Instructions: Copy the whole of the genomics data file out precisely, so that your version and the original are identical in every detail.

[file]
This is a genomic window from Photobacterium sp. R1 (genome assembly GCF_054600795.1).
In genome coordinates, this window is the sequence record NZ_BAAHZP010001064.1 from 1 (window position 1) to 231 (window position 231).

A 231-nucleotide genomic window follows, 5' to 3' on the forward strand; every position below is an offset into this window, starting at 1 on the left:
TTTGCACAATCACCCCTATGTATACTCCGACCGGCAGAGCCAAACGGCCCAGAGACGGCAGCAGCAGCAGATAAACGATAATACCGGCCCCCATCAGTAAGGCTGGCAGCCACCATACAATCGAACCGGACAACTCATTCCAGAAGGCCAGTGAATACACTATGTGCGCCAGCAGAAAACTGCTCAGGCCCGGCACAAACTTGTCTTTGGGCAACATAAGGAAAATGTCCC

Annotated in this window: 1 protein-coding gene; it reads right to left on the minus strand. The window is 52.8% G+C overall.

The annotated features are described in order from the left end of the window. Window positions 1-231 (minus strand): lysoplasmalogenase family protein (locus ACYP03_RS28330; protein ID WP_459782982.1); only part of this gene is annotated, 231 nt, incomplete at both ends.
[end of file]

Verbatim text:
This is a genomic window from Photobacterium sp. R1 (genome assembly GCF_054600795.1).
In genome coordinates, this window is the sequence record NZ_BAAHZP010001064.1 from 1 (window position 1) to 231 (window position 231).

A 231-nucleotide genomic window follows, 5' to 3' on the forward strand; every position below is an offset into this window, starting at 1 on the left:
TTTGCACAATCACCCCTATGTATACTCCGACCGGCAGAGCCAAACGGCCCAGAGACGGCAGCAGCAGCAGATAAACGATAATACCGGCCCCCATCAGTAAGGCTGGCAGCCACCATACAATCGAACCGGACAACTCATTCCAGAAGGCCAGTGAATACACTATGTGCGCCAGCAGAAAACTGCTCAGGCCCGGCACAAACTTGTCTTTGGGCAACATAAGGAAAATGTCCC

Annotated in this window: 1 protein-coding gene; it reads right to left on the minus strand. The window is 52.8% G+C overall.

The annotated features are described in order from the left end of the window. Window positions 1-231 (minus strand): lysoplasmalogenase family protein (locus ACYP03_RS28330; protein ID WP_459782982.1); only part of this gene is annotated, 231 nt, incomplete at both ends.